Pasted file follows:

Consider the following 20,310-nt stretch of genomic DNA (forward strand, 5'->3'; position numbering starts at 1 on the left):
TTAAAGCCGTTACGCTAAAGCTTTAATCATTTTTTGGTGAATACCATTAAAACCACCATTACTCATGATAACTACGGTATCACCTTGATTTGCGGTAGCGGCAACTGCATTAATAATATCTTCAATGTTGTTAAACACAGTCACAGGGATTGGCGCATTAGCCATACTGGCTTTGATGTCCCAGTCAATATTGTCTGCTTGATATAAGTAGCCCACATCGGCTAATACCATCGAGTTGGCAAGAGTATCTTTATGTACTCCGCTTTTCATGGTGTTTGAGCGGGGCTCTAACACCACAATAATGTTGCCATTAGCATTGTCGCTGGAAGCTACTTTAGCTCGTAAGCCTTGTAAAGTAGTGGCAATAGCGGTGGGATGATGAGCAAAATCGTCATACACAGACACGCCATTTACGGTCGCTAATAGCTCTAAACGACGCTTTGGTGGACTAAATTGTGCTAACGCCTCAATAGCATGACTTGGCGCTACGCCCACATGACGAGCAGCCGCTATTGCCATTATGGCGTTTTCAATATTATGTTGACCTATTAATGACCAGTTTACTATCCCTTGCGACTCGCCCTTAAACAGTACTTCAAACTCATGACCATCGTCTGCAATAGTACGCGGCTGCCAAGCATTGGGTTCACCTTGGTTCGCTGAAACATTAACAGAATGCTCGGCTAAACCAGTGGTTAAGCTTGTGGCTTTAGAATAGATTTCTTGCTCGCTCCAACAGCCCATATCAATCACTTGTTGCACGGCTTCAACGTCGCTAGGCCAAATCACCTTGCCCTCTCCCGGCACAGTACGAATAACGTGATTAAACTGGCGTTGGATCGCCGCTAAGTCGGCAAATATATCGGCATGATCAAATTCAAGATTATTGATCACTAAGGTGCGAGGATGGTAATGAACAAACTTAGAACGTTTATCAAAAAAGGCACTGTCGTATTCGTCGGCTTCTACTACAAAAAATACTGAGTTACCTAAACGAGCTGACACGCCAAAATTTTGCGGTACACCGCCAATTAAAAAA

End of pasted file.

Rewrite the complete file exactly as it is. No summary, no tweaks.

Consider the following 20,310-nt stretch of genomic DNA (forward strand, 5'->3'; position numbering starts at 1 on the left):
TTAAAGCCGTTACGCTAAAGCTTTAATCATTTTTTGGTGAATACCATTAAAACCACCATTACTCATGATAACTACGGTATCACCTTGATTTGCGGTAGCGGCAACTGCATTAATAATATCTTCAATGTTGTTAAACACAGTCACAGGGATTGGCGCATTAGCCATACTGGCTTTGATGTCCCAGTCAATATTGTCTGCTTGATATAAGTAGCCCACATCGGCTAATACCATCGAGTTGGCAAGAGTATCTTTATGTACTCCGCTTTTCATGGTGTTTGAGCGGGGCTCTAACACCACAATAATGTTGCCATTAGCATTGTCGCTGGAAGCTACTTTAGCTCGTAAGCCTTGTAAAGTAGTGGCAATAGCGGTGGGATGATGAGCAAAATCGTCATACACAGACACGCCATTTACGGTCGCTAATAGCTCTAAACGACGCTTTGGTGGACTAAATTGTGCTAACGCCTCAATAGCATGACTTGGCGCTACGCCCACATGACGAGCAGCCGCTATTGCCATTATGGCGTTTTCAATATTATGTTGACCTATTAATGACCAGTTTACTATCCCTTGCGACTCGCCCTTAAACAGTACTTCAAACTCATGACCATCGTCTGCAATAGTACGCGGCTGCCAAGCATTGGGTTCACCTTGGTTCGCTGAAACATTAACAGAATGCTCGGCTAAACCAGTGGTTAAGCTTGTGGCTTTAGAATAGATTTCTTGCTCGCTCCAACAGCCCATATCAATCACTTGTTGCACGGCTTCAACGTCGCTAGGCCAAATCACCTTGCCCTCTCCCGGCACAGTACGAATAACGTGATTAAACTGGCGTTGGATCGCCGCTAAGTCGGCAAATATATCGGCATGATCAAATTCAAGATTATTGATCACTAAGGTGCGAGGATGGTAATGAACAAACTTAGAACGTTTATCAAAAAAGGCACTGTCGTATTCGTCGGCTTCTACTACAAAAAATACTGAGTTACCTAAACGAGCTGACACGCCAAAATTTTGCGGTACACCGCCAATTAAAAAA